Harpwell Maine Real Estate
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Overview of Harpswell Maine
Harpswell encompasses a conglomerate of coastal peninsulas and scattered islands along the North Atlantic. The area was most appealing among its first settlers due to its convenient portage on Casco Bay. Following much conflict with Native American tribes, Harpswell became incorporated in 1758 as a major fishing and farming community. Today, fishing boats and buoys still bob in cozy inlets, as residents and visitors relax along the sea. Harpswell has many options for real estate either by the water, on one of its islands, or inland among the farmland.
That there are 150 miles of shoreline on Harpswell attests to its economic base in the fishing industry and its attraction to visitors who love boating, swimming, and fishing. It is a sailor's paradise. Robert Carter, cruising in Casco Bay way back in 1858, described the Bay as having "many bold and picturesque headlands and peninsulas so that scarcely anywhere else in the world can you find a more varied or more lovely commingling of land and water." Today's visitor has a wealth of choices. There are B&Bs and inns, some in wonderful historic homes. There are numerous restaurants for dining, often on lobsters and clams fresh from the waters of the Bay.
The Native Americans who originally inhabited Harpswell were part of the Abenaki. The Abenaki name for Harpswell Neck, then called West Harpswell, was Merriconeag or "quick carrying place", a reference to the narrow peninsula's easy portage. The Abenaki name for Great Island was Erascohegan or Sebascodiggin, which became by the late 1800s Sebascodegan Island. About 1659 Major Nicholas Shapleigh of Kittery, Maine, bought Merriconeag and Sebascodegan Island from the Abenaki, but because of Indian attacks, attempts to settle the area were abandoned until after Dummer's War. The Treaty of 1725 brought a truce, and by 1731 many settlers had returned.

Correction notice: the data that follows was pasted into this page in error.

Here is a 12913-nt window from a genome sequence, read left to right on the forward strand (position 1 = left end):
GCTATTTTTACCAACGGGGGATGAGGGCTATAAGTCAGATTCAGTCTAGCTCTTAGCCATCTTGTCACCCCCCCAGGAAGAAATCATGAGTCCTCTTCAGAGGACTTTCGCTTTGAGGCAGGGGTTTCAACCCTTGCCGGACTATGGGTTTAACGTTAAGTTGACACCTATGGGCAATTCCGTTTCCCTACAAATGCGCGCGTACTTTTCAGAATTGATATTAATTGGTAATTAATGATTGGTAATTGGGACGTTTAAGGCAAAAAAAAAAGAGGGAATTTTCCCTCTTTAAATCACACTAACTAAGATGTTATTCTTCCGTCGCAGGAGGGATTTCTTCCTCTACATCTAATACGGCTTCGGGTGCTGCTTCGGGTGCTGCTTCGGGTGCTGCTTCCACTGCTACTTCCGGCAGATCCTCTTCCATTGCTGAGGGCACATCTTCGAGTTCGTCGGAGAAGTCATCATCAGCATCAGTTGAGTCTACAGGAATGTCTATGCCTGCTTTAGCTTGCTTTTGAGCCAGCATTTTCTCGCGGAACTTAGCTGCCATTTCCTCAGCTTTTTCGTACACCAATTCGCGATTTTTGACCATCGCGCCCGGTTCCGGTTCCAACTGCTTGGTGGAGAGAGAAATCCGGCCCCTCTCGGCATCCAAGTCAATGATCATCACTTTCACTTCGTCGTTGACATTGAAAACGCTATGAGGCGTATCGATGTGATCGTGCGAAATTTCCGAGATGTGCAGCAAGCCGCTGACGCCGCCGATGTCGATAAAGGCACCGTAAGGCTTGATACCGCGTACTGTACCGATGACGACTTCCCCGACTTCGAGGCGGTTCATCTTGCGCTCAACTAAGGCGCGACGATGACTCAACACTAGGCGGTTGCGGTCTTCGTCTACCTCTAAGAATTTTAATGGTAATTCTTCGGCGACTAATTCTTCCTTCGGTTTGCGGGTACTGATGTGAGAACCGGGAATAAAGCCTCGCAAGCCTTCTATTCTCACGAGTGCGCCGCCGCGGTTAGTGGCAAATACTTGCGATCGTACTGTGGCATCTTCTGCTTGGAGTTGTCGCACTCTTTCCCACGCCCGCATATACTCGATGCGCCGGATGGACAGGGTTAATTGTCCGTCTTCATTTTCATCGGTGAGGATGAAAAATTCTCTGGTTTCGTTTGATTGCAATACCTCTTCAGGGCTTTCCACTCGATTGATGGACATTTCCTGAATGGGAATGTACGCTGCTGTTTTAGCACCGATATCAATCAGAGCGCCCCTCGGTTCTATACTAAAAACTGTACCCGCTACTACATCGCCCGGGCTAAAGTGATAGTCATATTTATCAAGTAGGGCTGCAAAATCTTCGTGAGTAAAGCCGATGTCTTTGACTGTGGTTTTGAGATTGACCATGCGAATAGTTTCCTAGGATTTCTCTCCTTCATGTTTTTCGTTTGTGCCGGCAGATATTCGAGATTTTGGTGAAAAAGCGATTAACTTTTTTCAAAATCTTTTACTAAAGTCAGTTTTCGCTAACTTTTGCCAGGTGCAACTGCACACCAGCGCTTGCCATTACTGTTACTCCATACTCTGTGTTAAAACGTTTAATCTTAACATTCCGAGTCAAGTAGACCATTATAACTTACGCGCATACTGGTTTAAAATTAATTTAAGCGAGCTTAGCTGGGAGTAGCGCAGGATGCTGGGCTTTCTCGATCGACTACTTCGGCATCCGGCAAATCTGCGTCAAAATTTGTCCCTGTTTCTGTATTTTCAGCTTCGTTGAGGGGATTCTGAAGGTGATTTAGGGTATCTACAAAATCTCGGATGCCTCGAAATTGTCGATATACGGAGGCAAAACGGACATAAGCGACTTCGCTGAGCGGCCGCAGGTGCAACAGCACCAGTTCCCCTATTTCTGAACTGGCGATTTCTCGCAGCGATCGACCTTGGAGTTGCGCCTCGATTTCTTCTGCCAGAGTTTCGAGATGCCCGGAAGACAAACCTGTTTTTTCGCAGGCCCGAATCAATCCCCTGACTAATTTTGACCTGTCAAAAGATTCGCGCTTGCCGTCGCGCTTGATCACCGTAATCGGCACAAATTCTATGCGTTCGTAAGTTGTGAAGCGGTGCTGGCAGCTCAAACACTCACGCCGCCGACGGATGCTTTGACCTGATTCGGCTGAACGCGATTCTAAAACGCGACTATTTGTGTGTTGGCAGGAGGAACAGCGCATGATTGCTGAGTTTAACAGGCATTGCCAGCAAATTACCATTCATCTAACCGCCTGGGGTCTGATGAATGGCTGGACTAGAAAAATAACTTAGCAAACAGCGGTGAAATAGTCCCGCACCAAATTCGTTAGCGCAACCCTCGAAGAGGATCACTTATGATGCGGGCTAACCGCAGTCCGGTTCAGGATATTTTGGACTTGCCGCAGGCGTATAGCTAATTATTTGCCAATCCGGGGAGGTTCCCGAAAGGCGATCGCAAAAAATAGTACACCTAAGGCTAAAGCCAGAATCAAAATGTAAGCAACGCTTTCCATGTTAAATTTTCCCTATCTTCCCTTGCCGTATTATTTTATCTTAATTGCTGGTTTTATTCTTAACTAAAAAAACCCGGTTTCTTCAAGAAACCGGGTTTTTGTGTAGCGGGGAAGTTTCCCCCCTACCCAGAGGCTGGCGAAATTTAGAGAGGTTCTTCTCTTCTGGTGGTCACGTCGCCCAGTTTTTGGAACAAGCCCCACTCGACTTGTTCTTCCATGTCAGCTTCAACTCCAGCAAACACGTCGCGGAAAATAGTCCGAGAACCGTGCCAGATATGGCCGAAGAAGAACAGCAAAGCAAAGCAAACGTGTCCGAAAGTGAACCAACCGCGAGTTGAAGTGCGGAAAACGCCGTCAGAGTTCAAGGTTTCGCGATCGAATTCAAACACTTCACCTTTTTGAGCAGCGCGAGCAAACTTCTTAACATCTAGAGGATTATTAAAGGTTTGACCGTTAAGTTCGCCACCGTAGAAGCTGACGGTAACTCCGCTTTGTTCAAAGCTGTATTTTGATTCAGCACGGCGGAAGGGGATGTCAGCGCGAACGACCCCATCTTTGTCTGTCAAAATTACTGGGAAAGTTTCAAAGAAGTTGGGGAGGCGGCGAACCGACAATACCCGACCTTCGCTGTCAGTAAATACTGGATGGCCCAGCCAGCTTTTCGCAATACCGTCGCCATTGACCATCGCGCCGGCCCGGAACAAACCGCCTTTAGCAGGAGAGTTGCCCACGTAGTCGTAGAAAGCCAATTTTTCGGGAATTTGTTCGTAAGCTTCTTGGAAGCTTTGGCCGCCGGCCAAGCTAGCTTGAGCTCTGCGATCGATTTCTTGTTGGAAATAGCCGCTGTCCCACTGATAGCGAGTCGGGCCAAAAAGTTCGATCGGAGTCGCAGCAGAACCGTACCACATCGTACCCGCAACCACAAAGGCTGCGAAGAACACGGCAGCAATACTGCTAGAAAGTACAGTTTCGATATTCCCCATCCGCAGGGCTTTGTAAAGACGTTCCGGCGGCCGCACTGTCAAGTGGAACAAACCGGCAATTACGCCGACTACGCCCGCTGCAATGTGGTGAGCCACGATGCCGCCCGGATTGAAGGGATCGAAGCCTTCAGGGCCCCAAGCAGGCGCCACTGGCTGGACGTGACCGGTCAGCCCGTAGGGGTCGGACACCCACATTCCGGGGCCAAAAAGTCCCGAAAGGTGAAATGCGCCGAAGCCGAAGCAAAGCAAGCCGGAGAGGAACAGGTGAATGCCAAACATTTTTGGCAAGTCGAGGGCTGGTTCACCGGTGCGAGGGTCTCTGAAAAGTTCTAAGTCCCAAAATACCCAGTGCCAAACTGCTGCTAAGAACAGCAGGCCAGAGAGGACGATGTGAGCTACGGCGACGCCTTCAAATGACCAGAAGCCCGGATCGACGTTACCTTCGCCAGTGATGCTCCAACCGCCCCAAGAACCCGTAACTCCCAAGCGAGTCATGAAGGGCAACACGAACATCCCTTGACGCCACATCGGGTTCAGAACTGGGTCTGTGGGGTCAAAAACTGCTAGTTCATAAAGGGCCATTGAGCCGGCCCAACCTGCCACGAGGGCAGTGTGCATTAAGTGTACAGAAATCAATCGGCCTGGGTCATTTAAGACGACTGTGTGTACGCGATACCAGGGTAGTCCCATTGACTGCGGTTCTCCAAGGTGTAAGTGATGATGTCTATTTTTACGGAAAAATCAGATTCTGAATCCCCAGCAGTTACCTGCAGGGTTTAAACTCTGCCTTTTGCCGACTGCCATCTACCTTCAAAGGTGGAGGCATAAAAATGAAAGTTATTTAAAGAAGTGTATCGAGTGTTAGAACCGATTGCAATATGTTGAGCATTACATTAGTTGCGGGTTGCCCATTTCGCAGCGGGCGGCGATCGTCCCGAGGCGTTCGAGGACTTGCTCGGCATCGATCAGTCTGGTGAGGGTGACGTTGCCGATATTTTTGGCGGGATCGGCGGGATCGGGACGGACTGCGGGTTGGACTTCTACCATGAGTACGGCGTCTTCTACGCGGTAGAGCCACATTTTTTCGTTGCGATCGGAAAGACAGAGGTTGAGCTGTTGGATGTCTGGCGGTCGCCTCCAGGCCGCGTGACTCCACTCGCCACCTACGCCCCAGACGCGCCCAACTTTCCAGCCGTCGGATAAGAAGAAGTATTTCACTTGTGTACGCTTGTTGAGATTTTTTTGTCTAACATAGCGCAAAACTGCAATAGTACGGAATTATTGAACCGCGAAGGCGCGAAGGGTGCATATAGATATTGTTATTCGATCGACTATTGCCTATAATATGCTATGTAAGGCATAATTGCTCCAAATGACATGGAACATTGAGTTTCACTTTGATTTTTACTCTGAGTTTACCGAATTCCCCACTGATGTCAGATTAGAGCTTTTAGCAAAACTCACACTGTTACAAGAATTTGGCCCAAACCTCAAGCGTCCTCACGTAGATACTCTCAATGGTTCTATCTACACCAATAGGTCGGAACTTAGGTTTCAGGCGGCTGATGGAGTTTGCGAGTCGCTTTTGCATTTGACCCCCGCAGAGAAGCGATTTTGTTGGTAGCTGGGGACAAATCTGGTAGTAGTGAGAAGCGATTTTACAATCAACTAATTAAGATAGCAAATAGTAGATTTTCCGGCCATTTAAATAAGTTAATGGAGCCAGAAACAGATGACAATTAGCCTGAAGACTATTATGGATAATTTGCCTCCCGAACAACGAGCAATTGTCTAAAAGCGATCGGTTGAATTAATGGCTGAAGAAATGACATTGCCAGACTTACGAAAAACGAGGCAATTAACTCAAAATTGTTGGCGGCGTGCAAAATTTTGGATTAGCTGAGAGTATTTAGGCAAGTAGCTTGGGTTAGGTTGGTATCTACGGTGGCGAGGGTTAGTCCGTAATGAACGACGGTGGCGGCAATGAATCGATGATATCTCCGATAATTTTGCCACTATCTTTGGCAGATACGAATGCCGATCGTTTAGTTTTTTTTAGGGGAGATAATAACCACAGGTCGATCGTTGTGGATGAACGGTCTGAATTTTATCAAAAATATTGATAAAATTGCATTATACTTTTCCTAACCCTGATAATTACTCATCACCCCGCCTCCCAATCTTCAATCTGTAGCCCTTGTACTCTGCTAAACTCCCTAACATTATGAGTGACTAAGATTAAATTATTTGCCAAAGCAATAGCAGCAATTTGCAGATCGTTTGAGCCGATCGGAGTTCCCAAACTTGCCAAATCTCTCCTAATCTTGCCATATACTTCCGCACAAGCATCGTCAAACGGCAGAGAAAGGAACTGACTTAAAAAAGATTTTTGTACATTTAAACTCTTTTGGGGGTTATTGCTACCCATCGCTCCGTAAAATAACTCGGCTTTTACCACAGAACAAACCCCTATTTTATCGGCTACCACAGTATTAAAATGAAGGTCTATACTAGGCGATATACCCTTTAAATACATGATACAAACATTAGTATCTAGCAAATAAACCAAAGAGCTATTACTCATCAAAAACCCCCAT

In 1758 the town was incorporated by the Massachusetts General Court and named for Harpswell in Lincolnshire, England. Industries included farming and some shipbuilding, but fishing brought considerable profit. Because of its scenic beauty, Harpswell is today a favorite with artists and tourists. The Bailey Island Bridge is an Historic Civil Engineering Landmark.Some other great regional neighborhoods to find good value in your real estate search might be the Cumberland or Real Estate in Bath. Harpswell is a vibrant and exciting community thus if not the right hopefully one of these other communities will be.
Harpswell Historical Housing Statistics
Harpswell’s terrain varies from coastal cliffs to inland pastures, making it a great place to start looking for real estate. Whether you looking for a palatial ocean home, a cozy shanty, or a classic New England farmhouse, MyMaineProperty.com has an option for you. Browse some of the best prices in the state today! Relocating to Harpswell is simple with the aid our our new Relocation Section.
The Harpswell, Maine Real Estate market for residential real estate saw a total of 67 residential homes and condos sell in 2012 compared with 75 in 2011. The median sales price in 2012 was $394,000 compared with $366,000 in 2011 shows that the real estate market has become quite stable.
Harpswell Schools and Education Overview
Harpswell is a part of Administrative District 75, which also includes Bowdoin, Bowdoinham and Topsham.
"The four communities of Maine School Administrative District No. 75 are united in our dedication to develop confident, life-long learners. It is our mission to work together to ensure a community of fluent learners, critical thinkers and creative contributors to our society."
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Recreation in Harpswell, ME
There are historic and scenic sites, boats for rent and fishing and sailing charters. There is a wealth of natural beauty from the dramatic Giant Steps on Bailey, to the sweeping views of Harpswell Sound from Harpswell Neck along with intriguing working harbors. Don't forget to consider a fall visit; our changing foliage colors are a very special treat.
Bailey Island is not just a quintessential example of Maine’s coast; it’s also curious place with an extensive history. Once owned by a free-slave by the name of William Black, the island was rumored to be subsequently sold to Reverend Timothy Bailey for a pound of tobacco and a gallon of rum (though this story is difficult to corroborate). Bailey Island represents that which is Coastal Maine. Lobster boats enter the harbor swarmed by squawking gulls as people climb the rockbound coast line to harvest mussels and clams. Those with real estate on Bailey Island certainly own a little piece of heaven.